Kava and beer win hands down in the village, but our preferred beverage for the field was Fiji Water. This particular bottle was a gift from one of James Comley’s intrepid disciples at USP, who chased us down in the field for some urgent statistical advice. The Fiji Water company has supported 1,000 hectares of forest restoration over four years, a part of its strategy to offset the carbon footprint of bottled water by increasing and maintaining carbon sequestration in forest, but with benefits. Besides reducing atmospheric carbon dioxide a tiny bit, the new trees bring huge local benefits for biodiversity conservation, soil conservation, water management, tourism, and protection of marine habitats including coral reef. Equally important, the restoration of native forest heals a rent in the heart of Fijian culture. (Photo: Keith Ellenbogen)

We also journeyed to a planting area, taking three robust young vesi with us to make our own small contribution to the replanting effort. What we witnessed was the opening strains of a symphony in which each bar is written just before it is played. The tiny seedlings, thrust from their comfortable nurseries into open grassland, shoot roots deep into the ground and throw branches to the sky, year by year transforming dry grass back into wet forest. As they grow, they interact with each other, the water table, the soil, and the sky, gradually recreating an environment hospitable to hundreds of other Fijian plant, animal, fungal and microbial species, and inviting them all to come forth from their precarious hold-outs in tiny remnant forest patches, and spread in their full glory out across the Fijian landscape once again.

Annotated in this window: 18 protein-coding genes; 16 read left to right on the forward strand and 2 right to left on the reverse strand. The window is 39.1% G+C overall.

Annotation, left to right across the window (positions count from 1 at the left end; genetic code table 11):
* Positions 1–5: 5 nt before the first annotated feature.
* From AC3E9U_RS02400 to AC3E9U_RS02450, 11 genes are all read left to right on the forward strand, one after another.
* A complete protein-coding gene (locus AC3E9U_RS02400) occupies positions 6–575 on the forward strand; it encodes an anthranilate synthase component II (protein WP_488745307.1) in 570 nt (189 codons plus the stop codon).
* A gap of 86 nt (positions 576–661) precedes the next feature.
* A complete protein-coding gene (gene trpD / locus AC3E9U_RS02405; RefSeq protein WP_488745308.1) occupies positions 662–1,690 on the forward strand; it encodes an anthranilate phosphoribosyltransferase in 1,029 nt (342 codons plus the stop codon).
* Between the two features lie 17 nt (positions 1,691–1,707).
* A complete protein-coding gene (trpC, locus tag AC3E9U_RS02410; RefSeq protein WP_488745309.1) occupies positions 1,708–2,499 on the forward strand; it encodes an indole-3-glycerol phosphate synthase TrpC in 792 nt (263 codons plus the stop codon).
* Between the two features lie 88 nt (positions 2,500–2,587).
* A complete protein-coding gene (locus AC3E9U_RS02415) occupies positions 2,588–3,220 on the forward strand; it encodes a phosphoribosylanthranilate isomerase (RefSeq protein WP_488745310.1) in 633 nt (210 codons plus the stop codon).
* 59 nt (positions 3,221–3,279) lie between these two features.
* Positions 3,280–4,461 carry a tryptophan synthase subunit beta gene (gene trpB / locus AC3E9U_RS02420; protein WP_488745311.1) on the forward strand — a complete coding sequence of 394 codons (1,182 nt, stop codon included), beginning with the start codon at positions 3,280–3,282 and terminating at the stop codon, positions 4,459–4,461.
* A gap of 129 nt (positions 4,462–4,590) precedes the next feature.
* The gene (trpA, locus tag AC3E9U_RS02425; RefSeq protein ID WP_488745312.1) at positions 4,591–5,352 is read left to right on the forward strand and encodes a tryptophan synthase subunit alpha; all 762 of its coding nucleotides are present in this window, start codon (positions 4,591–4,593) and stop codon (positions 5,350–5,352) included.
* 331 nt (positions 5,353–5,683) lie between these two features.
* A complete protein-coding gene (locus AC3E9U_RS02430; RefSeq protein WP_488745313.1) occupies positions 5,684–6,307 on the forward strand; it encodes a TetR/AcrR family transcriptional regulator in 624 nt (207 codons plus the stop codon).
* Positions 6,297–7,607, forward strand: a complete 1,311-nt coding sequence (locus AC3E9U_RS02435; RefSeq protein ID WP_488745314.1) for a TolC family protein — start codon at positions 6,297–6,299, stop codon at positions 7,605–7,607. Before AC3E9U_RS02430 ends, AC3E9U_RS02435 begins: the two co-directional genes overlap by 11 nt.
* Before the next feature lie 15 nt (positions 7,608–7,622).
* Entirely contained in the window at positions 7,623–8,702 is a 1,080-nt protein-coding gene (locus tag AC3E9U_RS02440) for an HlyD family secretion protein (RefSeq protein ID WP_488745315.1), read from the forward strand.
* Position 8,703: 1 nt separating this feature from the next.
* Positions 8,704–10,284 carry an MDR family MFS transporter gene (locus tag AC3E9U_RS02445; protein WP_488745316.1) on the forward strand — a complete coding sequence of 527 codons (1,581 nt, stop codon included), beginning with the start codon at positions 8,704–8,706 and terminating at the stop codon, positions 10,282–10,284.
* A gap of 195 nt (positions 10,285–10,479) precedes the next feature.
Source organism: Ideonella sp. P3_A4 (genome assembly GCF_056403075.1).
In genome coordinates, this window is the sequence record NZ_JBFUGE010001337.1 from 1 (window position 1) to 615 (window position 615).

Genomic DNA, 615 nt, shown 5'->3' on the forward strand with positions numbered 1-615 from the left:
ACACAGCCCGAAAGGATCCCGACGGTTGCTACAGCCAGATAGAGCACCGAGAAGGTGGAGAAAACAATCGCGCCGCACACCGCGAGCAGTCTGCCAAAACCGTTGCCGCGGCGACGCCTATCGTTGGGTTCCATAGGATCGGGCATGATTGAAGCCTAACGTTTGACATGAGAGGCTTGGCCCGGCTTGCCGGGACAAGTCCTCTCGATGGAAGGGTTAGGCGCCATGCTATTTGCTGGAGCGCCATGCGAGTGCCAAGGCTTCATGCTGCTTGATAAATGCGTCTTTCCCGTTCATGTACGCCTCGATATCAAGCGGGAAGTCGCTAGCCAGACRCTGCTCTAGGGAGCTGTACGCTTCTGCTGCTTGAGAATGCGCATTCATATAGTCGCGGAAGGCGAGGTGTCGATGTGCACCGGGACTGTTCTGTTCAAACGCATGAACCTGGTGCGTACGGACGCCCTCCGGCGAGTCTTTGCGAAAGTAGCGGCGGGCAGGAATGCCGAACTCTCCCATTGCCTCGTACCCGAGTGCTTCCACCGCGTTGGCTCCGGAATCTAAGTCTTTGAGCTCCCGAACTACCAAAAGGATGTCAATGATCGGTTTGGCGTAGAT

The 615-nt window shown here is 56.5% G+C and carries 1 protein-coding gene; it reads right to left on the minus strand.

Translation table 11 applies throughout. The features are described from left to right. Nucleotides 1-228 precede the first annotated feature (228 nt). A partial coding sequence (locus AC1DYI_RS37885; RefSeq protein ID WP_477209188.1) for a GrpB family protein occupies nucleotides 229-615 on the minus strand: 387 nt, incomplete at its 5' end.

It is an act as inspiring as science fiction accounts of the terraforming of alien planets, and every bit as bold. Nor do we yet know much about the way life weaves its larger tapestry here on Earth, let alone on Mars. The calling forth of forest in Fiji is a giant experiment in ecology, and a test of the marriage of people to earth and sea. There will be setbacks, and much will be learned, but with the necessary will there is no reason to expect anything but success; success in some continuously evolving form.

I finish planting my first vesi, inspiring the sudden Fijian nickname "Lesi Vesi." This has unfortunately stuck. My main contribution is on the fish and coral end of things, but closing the loop from reef to forest inspires and informs the efforts offshore in a very personal way. Every marine biologist should midwife a tree now and then in the watersheds that loom above his or her study sites. (Photo: Keith Ellenbogen)

Planting the little vesi had special significance for me, for this was the first time I'd pushed my hands into the Earth to nurture new life, since my own new life began with a bone marrow transplant from my sister four years ago. Along with all the wonderful things that soil holds are a world of pathogens, but I supposed that my adopted immune system was ready for the challenge.

Les Mains Sales! Tree planting is an existential statement. (Photo: Keith Ellenbogen)

What a fine way to rejoin my fellow stewards!

-Les Kaufman, PhD


  1. Wonderful success story. Write a book--I promise I will read it!

  2. Story very well written . I am currently working on a project here in malolo Island Fiji on how we can create more land based activities using nature .
    Coral Restoration ,Waste management & tree planting etc .
    We are doing phone calls ,research and conversations with as many .

    Look forward to hear from you .

    Ili Tui